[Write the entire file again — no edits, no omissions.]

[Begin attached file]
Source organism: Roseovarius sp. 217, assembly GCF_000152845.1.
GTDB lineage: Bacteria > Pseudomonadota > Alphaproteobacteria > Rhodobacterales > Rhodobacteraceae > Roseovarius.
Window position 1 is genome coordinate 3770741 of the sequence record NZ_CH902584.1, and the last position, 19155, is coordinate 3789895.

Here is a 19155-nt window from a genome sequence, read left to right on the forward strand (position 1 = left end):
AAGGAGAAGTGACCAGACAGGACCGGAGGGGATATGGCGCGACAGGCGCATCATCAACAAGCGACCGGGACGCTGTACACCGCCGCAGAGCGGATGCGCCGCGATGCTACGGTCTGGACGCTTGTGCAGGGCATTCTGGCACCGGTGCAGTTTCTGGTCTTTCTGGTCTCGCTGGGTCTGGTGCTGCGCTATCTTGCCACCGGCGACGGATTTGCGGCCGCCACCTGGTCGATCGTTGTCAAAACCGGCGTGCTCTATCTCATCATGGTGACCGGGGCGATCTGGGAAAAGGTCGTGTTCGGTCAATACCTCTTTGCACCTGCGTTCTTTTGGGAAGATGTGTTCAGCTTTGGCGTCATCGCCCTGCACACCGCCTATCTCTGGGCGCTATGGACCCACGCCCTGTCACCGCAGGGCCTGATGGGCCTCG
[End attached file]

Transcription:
Source organism: Roseovarius sp. 217, assembly GCF_000152845.1.
GTDB lineage: Bacteria > Pseudomonadota > Alphaproteobacteria > Rhodobacterales > Rhodobacteraceae > Roseovarius.
Window position 1 is genome coordinate 3770741 of the sequence record NZ_CH902584.1, and the last position, 19155, is coordinate 3789895.

Here is a 19155-nt window from a genome sequence, read left to right on the forward strand (position 1 = left end):
AAGGAGAAGTGACCAGACAGGACCGGAGGGGATATGGCGCGACAGGCGCATCATCAACAAGCGACCGGGACGCTGTACACCGCCGCAGAGCGGATGCGCCGCGATGCTACGGTCTGGACGCTTGTGCAGGGCATTCTGGCACCGGTGCAGTTTCTGGTCTTTCTGGTCTCGCTGGGTCTGGTGCTGCGCTATCTTGCCACCGGCGACGGATTTGCGGCCGCCACCTGGTCGATCGTTGTCAAAACCGGCGTGCTCTATCTCATCATGGTGACCGGGGCGATCTGGGAAAAGGTCGTGTTCGGTCAATACCTCTTTGCACCTGCGTTCTTTTGGGAAGATGTGTTCAGCTTTGGCGTCATCGCCCTGCACACCGCCTATCTCTGGGCGCTATGGACCCACGCCCTGTCACCGCAGGGCCTGATGGGCCTCG